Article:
It has been estimated that over 20 million people in the United States experience some form of peripheral neuropathy (PN). This is a condition that develops as a result of damage to the peripheral nervous system, which greatly reduces the relaying of messages to and from the brain to other parts of the body. Those who have peripheral neuropathy report having burning, tingling and numbing sensations in their hands and feet.
What are the causes of peripheral neuropathy?
Because there are a number of different factors that can cause peripheral neuropathy, it can be difficult to pinpoint an exact origin. Patients can acquire PN through one of three methods: acquired, hereditary, and idiopathic.
Acquired Peripheral Neuropathy
These are the most common causes of PN. Environmental factors, including toxins, trauma, illness or infection can cause peripheral neuropathy to show up in some people. Some of the most common causes of acquired peripheral neuropathy include the following:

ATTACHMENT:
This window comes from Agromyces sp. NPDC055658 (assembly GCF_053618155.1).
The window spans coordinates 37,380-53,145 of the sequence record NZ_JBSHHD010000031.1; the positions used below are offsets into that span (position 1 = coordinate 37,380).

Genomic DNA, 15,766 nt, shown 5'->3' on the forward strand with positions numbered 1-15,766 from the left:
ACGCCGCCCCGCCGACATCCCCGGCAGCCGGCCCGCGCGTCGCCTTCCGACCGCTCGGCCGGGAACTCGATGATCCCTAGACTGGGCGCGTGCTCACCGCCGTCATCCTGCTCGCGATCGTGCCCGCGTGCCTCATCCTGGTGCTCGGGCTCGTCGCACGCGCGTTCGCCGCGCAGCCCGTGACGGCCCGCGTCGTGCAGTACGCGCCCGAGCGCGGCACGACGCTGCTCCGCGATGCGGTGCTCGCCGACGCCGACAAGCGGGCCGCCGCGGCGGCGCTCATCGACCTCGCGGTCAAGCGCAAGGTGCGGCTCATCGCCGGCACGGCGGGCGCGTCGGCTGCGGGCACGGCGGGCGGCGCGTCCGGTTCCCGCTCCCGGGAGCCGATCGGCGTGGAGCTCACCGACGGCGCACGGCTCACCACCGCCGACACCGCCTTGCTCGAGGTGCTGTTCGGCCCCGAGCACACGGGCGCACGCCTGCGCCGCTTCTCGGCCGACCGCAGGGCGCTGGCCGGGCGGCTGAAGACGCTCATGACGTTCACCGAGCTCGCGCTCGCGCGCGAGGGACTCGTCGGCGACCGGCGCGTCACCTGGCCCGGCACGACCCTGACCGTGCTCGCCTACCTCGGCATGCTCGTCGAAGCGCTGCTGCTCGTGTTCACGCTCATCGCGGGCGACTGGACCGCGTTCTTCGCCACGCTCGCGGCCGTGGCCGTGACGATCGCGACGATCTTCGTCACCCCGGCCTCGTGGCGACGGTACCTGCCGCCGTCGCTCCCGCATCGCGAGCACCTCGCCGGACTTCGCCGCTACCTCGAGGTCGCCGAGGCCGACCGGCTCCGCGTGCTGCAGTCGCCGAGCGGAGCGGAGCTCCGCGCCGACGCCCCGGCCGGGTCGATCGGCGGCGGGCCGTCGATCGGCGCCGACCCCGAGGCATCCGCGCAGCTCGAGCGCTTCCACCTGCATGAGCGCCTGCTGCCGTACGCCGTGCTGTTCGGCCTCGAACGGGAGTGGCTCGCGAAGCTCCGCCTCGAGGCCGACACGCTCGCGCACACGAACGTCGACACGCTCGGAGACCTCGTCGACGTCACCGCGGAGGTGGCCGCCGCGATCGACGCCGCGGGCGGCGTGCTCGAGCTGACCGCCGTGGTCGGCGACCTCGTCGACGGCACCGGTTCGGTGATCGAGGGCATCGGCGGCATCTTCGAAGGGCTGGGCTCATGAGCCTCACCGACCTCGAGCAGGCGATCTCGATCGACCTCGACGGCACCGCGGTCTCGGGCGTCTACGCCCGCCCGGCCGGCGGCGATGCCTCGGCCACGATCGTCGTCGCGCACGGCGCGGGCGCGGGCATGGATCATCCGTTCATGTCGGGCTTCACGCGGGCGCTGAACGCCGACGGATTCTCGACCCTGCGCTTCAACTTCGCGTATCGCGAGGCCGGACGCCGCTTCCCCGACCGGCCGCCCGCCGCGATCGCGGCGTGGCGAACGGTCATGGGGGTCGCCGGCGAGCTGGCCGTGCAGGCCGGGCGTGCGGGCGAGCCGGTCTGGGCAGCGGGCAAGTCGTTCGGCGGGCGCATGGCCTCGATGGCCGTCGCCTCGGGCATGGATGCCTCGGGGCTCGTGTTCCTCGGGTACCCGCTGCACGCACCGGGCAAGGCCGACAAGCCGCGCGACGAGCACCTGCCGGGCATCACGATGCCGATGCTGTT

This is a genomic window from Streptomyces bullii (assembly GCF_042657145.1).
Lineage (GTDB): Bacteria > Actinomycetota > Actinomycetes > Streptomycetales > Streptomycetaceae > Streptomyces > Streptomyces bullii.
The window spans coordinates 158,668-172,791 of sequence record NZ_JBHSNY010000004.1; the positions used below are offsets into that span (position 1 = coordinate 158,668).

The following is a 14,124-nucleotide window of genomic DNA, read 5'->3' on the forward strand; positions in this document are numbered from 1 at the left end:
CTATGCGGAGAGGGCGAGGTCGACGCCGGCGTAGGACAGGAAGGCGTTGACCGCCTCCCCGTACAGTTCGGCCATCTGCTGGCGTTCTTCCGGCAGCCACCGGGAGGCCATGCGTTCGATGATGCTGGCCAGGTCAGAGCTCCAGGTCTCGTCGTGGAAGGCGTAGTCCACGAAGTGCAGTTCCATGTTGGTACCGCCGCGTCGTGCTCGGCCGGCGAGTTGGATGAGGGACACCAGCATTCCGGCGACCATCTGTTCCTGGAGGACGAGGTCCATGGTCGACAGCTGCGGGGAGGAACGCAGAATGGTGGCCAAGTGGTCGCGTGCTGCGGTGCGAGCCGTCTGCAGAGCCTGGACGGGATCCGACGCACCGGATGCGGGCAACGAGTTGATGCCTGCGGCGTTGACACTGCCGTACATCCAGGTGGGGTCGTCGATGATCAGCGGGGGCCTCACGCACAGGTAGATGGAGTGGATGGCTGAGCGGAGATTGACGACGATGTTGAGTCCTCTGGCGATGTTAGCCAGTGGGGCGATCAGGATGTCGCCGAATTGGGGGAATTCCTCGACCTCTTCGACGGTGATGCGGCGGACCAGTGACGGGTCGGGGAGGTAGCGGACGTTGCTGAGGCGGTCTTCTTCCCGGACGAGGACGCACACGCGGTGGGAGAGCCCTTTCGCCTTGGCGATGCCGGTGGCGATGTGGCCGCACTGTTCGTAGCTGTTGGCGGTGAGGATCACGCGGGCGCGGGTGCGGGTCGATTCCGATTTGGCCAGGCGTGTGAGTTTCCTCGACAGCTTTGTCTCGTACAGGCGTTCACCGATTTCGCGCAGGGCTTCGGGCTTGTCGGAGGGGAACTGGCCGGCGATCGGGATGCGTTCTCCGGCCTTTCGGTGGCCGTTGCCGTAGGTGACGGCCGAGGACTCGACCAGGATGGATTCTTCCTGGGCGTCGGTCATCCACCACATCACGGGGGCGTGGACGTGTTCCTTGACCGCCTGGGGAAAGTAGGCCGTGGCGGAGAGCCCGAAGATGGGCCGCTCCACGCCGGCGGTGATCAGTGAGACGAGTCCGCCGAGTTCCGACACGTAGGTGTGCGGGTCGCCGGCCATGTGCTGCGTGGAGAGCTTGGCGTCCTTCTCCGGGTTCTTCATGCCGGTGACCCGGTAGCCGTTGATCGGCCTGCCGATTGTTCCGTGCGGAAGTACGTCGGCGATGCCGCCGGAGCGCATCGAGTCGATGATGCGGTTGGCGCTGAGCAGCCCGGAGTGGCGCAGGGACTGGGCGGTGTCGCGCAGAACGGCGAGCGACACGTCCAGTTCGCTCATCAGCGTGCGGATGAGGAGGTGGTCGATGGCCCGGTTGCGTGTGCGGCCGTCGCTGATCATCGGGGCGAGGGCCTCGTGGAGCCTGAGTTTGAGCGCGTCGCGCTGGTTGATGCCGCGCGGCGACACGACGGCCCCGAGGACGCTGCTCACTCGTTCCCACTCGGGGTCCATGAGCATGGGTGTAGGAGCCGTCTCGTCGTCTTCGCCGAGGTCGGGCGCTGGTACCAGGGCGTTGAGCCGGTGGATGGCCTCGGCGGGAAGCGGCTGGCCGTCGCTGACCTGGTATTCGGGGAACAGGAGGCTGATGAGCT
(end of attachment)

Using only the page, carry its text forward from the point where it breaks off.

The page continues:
- Rare Inherited Diseases
- Poor Nutrition
- Vitamin Deficiency
- Certain Medications
- Kidney or Thyroid Disease
- Autoimmune Infections
Hereditary Peripheral Neuropathy
While much less common than acquired neuropathy, hereditary peripheral neuropathy is still as damaging and can be just as dangerous. These are diseases of the peripheral nerves that are passed down genetically from parent to child. Charcot-Marie-Tooth disease type-1 is the most common of these diseases and can cause weakness in the legs and arms. The symptoms of this disease typically appear between childhood and age 30. It is caused by the degeneration of insulation that surrounds nerves, helping them to conduct electrical impulses that are needed to trigger muscle movement.
Idiopathic Peripheral Neuropathy
These are neuropathies that stem from an unknown cause. It is reported that up to a third neuropathies are classified this way. Of the three categories, Arrowhead Health Centers works most frequently with those who have acquired peripheral neuropathy and are looking for an effective treatment program to manage the symptoms. While there is no known cure for peripheral neuropathy, there are therapies that are continuing to be improved upon that can slow the rate that PN spreads or gets worse.
Symptoms of peripheral neuropathy
Because there are several different treatments available for those who experience symptoms of peripheral neuropathy, our goal is to create a customized plan of treatment to help you deal with your symptoms. Knowing and having a basic understanding of the cause of the issue can better help your team of specialists know how to approach the recovery plan.